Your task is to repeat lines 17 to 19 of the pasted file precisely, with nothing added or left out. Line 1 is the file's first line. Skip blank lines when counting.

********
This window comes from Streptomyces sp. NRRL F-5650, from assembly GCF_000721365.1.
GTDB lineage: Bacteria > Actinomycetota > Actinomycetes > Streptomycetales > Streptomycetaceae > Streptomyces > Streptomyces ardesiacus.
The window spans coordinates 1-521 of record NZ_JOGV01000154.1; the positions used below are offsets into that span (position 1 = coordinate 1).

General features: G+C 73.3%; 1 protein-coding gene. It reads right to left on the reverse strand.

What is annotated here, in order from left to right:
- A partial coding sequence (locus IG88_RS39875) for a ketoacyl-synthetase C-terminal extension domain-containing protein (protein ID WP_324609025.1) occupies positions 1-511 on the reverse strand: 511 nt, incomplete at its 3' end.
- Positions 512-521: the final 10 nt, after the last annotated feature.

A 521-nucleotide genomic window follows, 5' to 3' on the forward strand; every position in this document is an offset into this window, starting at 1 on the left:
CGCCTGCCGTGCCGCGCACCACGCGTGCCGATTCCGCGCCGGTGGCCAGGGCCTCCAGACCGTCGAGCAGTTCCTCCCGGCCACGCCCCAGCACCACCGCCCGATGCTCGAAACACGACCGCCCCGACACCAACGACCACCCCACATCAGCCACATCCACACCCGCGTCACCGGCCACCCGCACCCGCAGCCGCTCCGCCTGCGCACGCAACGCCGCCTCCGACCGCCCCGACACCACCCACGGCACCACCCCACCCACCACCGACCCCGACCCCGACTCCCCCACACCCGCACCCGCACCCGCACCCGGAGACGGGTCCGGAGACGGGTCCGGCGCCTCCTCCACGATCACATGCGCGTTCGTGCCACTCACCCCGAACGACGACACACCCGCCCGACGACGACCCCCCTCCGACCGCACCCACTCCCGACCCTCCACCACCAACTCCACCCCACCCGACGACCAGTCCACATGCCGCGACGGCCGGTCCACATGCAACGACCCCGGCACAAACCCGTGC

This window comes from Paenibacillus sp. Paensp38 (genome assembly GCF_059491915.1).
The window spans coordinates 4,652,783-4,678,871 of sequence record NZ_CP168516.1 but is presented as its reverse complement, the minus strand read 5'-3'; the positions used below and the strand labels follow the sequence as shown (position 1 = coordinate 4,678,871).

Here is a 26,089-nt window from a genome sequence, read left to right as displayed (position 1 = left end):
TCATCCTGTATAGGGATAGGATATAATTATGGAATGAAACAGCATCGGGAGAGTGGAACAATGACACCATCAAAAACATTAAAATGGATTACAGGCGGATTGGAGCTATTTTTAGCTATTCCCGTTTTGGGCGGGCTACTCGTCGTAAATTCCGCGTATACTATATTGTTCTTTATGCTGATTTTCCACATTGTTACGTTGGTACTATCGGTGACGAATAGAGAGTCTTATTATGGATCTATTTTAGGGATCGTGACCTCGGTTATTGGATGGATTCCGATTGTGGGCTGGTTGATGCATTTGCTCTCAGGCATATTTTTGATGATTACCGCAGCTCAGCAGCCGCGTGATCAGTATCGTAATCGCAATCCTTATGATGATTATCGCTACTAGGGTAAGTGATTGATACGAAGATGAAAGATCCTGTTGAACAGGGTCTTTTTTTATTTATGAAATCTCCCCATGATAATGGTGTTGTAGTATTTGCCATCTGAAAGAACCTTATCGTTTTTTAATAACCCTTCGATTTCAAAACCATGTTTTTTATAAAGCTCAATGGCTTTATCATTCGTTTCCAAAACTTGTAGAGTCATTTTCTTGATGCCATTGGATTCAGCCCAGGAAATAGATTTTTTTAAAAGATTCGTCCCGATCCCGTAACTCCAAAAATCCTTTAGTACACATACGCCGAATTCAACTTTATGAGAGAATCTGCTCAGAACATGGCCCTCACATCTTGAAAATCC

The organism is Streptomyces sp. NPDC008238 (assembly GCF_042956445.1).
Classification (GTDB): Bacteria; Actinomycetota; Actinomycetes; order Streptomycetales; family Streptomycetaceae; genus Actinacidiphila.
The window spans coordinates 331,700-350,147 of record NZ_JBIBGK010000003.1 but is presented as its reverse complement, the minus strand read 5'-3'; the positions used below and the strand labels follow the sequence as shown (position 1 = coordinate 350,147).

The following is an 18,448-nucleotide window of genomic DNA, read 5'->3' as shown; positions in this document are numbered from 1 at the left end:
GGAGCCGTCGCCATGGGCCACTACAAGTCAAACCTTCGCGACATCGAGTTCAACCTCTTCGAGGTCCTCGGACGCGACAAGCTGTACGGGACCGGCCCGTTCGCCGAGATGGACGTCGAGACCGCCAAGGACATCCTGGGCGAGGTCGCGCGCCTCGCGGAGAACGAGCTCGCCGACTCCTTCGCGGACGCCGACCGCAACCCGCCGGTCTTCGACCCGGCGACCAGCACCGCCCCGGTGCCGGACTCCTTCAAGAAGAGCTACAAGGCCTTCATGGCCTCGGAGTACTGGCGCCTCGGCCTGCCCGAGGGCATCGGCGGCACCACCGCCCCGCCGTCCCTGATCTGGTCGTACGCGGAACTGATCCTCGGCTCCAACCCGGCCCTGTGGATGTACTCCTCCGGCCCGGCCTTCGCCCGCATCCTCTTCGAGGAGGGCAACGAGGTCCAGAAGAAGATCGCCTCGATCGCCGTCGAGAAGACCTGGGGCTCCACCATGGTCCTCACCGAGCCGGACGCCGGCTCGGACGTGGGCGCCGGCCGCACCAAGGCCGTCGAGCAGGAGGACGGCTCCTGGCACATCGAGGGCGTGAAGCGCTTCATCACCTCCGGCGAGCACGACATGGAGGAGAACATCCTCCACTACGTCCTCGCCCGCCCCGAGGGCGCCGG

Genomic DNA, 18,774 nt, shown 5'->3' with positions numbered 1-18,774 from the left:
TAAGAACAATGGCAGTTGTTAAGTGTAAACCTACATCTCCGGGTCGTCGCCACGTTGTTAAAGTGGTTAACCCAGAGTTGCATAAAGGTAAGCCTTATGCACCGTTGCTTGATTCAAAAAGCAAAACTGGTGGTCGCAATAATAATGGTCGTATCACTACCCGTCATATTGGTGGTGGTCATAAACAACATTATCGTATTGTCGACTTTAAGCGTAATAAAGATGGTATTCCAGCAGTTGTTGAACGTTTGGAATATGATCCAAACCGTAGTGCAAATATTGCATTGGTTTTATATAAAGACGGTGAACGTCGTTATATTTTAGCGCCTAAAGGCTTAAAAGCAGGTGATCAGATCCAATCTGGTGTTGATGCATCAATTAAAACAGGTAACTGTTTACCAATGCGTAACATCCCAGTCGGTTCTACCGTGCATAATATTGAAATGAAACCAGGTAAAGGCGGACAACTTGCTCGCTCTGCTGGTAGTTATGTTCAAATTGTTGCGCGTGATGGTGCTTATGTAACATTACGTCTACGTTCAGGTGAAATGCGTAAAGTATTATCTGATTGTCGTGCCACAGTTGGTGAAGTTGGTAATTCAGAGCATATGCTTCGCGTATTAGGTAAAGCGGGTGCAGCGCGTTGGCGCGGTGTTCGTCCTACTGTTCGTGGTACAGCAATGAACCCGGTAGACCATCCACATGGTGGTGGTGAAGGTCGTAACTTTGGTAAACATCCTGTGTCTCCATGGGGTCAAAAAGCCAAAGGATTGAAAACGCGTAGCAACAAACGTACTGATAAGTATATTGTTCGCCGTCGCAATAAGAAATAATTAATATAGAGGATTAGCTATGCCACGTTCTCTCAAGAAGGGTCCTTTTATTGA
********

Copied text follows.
The following is an 18,448-nucleotide window of genomic DNA, read 5'->3' as shown; positions in this document are numbered from 1 at the left end:
GGAGCCGTCGCCATGGGCCACTACAAGTCAAACCTTCGCGACATCGAGTTCAACCTCTTCGAGGTCCTCGGACGCGACAAGCTGTACGGGACCGGCCCGTTCGCCGAGATGGACGTCGAGACCGCCAAGGACATCCTGGGCGAGGTCGCGCGCCTCGCGGAGAACGAGCTCGCCGACTCCTTCGCGGACGCCGACCGCAACCCGCCGGTCTTCGACCCGGCGACCAGCACCGCCCCGGTGCCGGACTCCTTCAAGAAGAGCTACAAGGCCTTCATGGCCTCGGAGTACTGGCGCCTCGGCCTGCCCGAGGGCATCGGCGGCACCACCGCCCCGCCGTCCCTGATCTGGTCGTACGCGGAACTGATCCTCGGCTCCAACCCGGCCCTGTGGATGTACTCCTCCGGCCCGGCCTTCGCCCGCATCCTCTTCGAGGAGGGCAACGAGGTCCAGAAGAAGATCGCCTCGATCGCCGTCGAGAAGACCTGGGGCTCCACCATGGTCCTCACCGAGCCGGACGCCGGCTCGGACGTGGGCGCCGGCCGCACCAAGGCCGTCGAGCAGGAGGACGGCTCCTGGCACATCGAGGGCGTGAAGCGCTTCATCACCTCCGGCGAGCACGACATGGAGGAGAACATCCTCCACTACGTCCTCGCCCGCCCCGAGGGCGCCGG

Genomic DNA, 18,774 nt, shown 5'->3' with positions numbered 1-18,774 from the left: